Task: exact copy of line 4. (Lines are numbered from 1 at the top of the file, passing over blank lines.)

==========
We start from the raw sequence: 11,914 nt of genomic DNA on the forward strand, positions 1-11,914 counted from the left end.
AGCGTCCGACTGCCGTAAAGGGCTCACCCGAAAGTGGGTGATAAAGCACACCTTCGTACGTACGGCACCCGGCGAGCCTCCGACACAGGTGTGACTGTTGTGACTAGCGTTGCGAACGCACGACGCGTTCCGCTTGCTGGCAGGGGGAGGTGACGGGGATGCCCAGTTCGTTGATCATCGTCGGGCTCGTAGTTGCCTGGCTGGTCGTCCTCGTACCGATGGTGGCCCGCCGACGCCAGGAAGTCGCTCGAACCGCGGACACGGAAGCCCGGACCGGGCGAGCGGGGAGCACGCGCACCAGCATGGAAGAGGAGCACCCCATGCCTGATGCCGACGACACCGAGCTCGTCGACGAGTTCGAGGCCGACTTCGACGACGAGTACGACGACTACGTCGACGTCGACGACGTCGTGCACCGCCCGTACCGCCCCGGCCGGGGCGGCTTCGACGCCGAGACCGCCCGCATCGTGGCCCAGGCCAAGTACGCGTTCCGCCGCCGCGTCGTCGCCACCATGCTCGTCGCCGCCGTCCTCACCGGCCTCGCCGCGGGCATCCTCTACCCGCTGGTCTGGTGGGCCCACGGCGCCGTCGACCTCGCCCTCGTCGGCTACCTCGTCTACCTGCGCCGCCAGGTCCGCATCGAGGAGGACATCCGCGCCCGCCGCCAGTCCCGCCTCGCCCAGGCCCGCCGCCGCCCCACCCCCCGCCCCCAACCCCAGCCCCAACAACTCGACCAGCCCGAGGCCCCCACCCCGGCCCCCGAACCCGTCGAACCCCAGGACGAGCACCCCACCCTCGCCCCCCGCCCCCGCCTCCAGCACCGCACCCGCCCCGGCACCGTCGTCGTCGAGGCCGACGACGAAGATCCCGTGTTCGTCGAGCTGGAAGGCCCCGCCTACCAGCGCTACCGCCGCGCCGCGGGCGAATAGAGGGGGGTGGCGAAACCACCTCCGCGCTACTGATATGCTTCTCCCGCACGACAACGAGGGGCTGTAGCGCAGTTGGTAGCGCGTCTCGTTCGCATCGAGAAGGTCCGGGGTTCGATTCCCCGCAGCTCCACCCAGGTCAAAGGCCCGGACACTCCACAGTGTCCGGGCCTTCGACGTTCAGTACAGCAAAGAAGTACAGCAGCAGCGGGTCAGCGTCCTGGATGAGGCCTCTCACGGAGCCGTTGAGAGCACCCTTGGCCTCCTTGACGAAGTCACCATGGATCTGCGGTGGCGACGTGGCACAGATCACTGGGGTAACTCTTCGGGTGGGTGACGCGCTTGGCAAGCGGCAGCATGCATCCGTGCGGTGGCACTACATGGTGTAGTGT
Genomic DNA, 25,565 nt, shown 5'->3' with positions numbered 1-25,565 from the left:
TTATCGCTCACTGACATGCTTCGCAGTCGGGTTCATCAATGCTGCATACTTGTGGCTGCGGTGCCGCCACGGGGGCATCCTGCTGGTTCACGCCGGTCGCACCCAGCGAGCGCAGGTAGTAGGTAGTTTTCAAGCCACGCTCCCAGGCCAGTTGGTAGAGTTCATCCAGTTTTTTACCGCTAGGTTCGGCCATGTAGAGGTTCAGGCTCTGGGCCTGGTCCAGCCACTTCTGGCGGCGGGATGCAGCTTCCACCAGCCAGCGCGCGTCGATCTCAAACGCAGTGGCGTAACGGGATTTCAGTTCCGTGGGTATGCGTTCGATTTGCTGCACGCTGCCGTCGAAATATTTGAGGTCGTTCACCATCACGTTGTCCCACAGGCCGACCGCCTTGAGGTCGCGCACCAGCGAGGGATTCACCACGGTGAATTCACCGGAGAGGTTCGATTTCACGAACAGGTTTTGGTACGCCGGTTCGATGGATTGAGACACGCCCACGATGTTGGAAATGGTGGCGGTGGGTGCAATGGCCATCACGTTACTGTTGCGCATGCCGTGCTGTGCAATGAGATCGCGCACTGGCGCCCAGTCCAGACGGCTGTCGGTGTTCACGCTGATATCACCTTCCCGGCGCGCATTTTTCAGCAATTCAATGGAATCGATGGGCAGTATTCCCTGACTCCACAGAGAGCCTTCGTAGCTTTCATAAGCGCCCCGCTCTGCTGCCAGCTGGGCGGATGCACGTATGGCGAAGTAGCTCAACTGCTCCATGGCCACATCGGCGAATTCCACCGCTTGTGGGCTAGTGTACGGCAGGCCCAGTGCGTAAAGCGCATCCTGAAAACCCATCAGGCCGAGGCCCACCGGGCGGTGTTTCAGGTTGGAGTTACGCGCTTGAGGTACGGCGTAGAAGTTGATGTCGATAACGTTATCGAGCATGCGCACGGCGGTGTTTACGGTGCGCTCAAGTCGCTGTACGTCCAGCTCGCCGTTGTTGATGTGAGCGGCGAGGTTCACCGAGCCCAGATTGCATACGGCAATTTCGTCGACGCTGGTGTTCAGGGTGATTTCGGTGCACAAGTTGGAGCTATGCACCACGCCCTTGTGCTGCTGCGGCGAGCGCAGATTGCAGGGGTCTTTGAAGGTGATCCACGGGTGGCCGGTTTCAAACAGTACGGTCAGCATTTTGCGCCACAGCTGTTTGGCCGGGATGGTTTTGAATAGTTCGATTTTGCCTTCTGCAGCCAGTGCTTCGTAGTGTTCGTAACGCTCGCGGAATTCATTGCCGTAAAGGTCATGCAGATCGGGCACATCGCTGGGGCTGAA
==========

TTATCGCTCACTGACATGCTTCGCAGTCGGGTTCATCAATGCTGCATACTTGTGGCTGCGGTGCCGCCACGGGGGCATCCTGCTGGTTCACGCCGGTCGCACCCAGCGAGCGCAGGTAGTAGGTAGTTTTCAAGCCACGCTCCCAGGCCAGTTGGTAGAGTTCATCCAGTTTTTTACCGCTAGGTTCGGCCATGTAGAGGTTCAGGCTCTGGGCCTGGTCCAGCCACTTCTGGCGGCGGGATGCAGCTTCCACCAGCCAGCGCGCGTCGATCTCAAACGCAGTGGCGTAACGGGATTTCAGTTCCGTGGGTATGCGTTCGATTTGCTGCACGCTGCCGTCGAAATATTTGAGGTCGTTCACCATCACGTTGTCCCACAGGCCGACCGCCTTGAGGTCGCGCACCAGCGAGGGATTCACCACGGTGAATTCACCGGAGAGGTTCGATTTCACGAACAGGTTTTGGTACGCCGGTTCGATGGATTGAGACACGCCCACGATGTTGGAAATGGTGGCGGTGGGTGCAATGGCCATCACGTTACTGTTGCGCATGCCGTGCTGTGCAATGAGATCGCGCACTGGCGCCCAGTCCAGACGGCTGTCGGTGTTCACGCTGATATCACCTTCCCGGCGCGCATTTTTCAGCAATTCAATGGAATCGATGGGCAGTATTCCCTGACTCCACAGAGAGCCTTCGTAGCTTTCATAAGCGCCCCGCTCTGCTGCCAGCTGGGCGGATGCACGTATGGCGAAGTAGCTCAACTGCTCCATGGCCACATCGGCGAATTCCACCGCTTGTGGGCTAGTGTACGGCAGGCCCAGTGCGTAAAGCGCATCCTGAAAACCCATCAGGCCGAGGCCCACCGGGCGGTGTTTCAGGTTGGAGTTACGCGCTTGAGGTACGGCGTAGAAGTTGATGTCGATAACGTTATCGAGCATGCGCACGGCGGTGTTTACGGTGCGCTCAAGTCGCTGTACGTCCAGCTCGCCGTTGTTGATGTGAGCGGCGAGGTTCACCGAGCCCAGATTGCATACGGCAATTTCGTCGACGCTGGTGTTCAGGGTGATTTCGGTGCACAAGTTGGAGCTATGCACCACGCCCTTGTGCTGCTGCGGCGAGCGCAGATTGCAGGGGTCTTTGAAGGTGATCCACGGGTGGCCGGTTTCAAACAGTACGGTCAGCATTTTGCGCCACAGCTGTTTGGCCGGGATGGTTTTGAATAGTTCGATTTTGCCTTCTGCAGCCAGTGCTTCGTAGTGTTCGTAACGCTCGCGGAATTCATTGCCGTAAAGGTCATGCAGATCGGGCACATCGCTGGGGCTGAA